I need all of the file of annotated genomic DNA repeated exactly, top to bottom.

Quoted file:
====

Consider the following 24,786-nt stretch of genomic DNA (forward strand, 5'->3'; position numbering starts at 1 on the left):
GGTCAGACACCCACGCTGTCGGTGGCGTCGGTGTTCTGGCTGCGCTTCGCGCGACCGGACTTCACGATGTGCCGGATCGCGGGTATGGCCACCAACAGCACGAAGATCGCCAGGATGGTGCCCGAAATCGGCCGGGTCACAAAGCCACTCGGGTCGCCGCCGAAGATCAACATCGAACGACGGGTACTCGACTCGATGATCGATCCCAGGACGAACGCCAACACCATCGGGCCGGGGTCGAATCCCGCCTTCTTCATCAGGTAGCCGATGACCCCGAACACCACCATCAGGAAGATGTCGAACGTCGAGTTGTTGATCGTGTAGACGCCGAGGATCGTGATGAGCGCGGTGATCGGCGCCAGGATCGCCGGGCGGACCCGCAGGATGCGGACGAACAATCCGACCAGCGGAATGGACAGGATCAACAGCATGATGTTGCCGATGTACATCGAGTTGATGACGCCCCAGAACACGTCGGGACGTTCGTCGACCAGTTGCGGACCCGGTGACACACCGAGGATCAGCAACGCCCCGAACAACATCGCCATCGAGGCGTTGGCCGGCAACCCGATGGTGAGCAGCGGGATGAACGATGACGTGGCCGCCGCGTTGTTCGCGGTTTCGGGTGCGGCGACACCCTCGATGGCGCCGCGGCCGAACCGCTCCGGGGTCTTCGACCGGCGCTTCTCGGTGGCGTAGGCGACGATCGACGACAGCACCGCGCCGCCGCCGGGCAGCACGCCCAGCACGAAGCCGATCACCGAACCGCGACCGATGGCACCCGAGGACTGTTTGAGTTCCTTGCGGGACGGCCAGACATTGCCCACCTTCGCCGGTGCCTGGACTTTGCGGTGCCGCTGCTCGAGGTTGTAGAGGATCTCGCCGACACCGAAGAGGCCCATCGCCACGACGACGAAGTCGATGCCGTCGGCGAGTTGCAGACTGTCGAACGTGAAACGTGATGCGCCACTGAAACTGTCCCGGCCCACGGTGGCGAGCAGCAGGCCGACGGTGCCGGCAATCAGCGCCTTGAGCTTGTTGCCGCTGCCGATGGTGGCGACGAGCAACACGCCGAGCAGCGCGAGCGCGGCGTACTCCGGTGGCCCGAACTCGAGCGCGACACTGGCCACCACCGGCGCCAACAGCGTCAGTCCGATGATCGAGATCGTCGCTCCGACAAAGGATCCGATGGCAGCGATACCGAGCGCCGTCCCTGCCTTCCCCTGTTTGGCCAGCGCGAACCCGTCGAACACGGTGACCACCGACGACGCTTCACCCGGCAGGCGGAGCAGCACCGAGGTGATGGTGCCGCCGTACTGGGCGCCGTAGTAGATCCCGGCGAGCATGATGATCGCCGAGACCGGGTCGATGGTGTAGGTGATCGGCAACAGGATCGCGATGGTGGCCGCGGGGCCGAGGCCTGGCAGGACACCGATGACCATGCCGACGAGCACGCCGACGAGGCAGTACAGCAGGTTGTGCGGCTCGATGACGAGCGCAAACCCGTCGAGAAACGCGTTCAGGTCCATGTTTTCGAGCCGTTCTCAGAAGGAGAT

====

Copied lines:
Consider the following 24,786-nt stretch of genomic DNA (forward strand, 5'->3'; position numbering starts at 1 on the left):
GGTCAGACACCCACGCTGTCGGTGGCGTCGGTGTTCTGGCTGCGCTTCGCGCGACCGGACTTCACGATGTGCCGGATCGCGGGTATGGCCACCAACAGCACGAAGATCGCCAGGATGGTGCCCGAAATCGGCCGGGTCACAAAGCCACTCGGGTCGCCGCCGAAGATCAACATCGAACGACGGGTACTCGACTCGATGATCGATCCCAGGACGAACGCCAACACCATCGGGCCGGGGTCGAATCCCGCCTTCTTCATCAGGTAGCCGATGACCCCGAACACCACCATCAGGAAGATGTCGAACGTCGAGTTGTTGATCGTGTAGACGCCGAGGATCGTGATGAGCGCGGTGATCGGCGCCAGGATCGCCGGGCGGACCCGCAGGATGCGGACGAACAATCCGACCAGCGGAATGGACAGGATCAACAGCATGATGTTGCCGATGTACATCGAGTTGATGACGCCCCAGAACACGTCGGGACGTTCGTCGACCAGTTGCGGACCCGGTGACACACCGAGGATCAGCAACGCCCCGAACAACATCGCCATCGAGGCGTTGGCCGGCAACCCGATGGTGAGCAGCGGGATGAACGATGACGTGGCCGCCGCGTTGTTCGCGGTTTCGGGTGCGGCGACACCCTCGATGGCGCCGCGGCCGAACCGCTCCGGGGTCTTCGACCGGCGCTTCTCGGTGGCGTAGGCGACGATCGACGACAGCACCGCGCCGCCGCCGGGCAGCACGCCCAGCACGAAGCCGATCACCGAACCGCGACCGATGGCACCCGAGGACTGTTTGAGTTCCTTGCGGGACGGCCAGACATTGCCCACCTTCGCCGGTGCCTGGACTTTGCGGTGCCGCTGCTCGAGGTTGTAGAGGATCTCGCCGACACCGAAGAGGCCCATCGCCACGACGACGAAGTCGATGCCGTCGGCGAGTTGCAGACTGTCGAACGTGAAACGTGATGCGCCACTGAAACTGTCCCGGCCCACGGTGGCGAGCAGCAGGCCGACGGTGCCGGCAATCAGCGCCTTGAGCTTGTTGCCGCTGCCGATGGTGGCGACGAGCAACACGCCGAGCAGCGCGAGCGCGGCGTACTCCGGTGGCCCGAACTCGAGCGCGACACTGGCCACCACCGGCGCCAACAGCGTCAGTCCGATGATCGAGATCGTCGCTCCGACAAAGGATCCGATGGCAGCGATACCGAGCGCCGTCCCTGCCTTCCCCTGTTTGGCCAGCGCGAACCCGTCGAACACGGTGACCACCGACGACGCTTCACCCGGCAGGCGGAGCAGCACCGAGGTGATGGTGCCGCCGTACTGGGCGCCGTAGTAGATCCCGGCGAGCATGATGATCGCCGAGACCGGGTCGATGGTGTAGGTGATCGGCAACAGGATCGCGATGGTGGCCGCGGGGCCGAGGCCTGGCAGGACACCGATGACCATGCCGACGAGCACGCCGACGAGGCAGTACAGCAGGTTGTGCGGCTCGATGACGAGCGCAAACCCGTCGAGAAACGCGTTCAGGTCCATGTTTTCGAGCCGTTCTCAGAAGGAGAT